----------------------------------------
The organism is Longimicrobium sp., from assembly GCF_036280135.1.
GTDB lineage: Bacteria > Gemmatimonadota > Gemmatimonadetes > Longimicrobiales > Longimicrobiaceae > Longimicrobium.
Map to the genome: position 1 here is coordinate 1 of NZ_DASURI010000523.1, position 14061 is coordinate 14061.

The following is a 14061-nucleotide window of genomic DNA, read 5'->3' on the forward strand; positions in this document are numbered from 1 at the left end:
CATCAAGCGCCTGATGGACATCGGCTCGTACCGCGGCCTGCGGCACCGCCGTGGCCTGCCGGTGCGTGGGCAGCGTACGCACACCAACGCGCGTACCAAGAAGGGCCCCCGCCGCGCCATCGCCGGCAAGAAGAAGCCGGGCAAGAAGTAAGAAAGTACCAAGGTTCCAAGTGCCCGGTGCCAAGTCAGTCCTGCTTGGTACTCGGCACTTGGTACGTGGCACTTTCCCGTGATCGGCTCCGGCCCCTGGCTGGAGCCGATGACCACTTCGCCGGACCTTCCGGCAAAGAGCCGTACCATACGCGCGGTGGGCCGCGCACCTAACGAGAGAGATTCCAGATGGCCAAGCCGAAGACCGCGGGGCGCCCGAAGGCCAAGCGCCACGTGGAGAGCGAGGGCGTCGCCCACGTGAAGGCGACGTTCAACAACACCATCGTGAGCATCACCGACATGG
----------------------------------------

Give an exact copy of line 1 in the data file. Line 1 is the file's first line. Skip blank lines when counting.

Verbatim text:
The organism is Longimicrobium sp., from assembly GCF_036280135.1.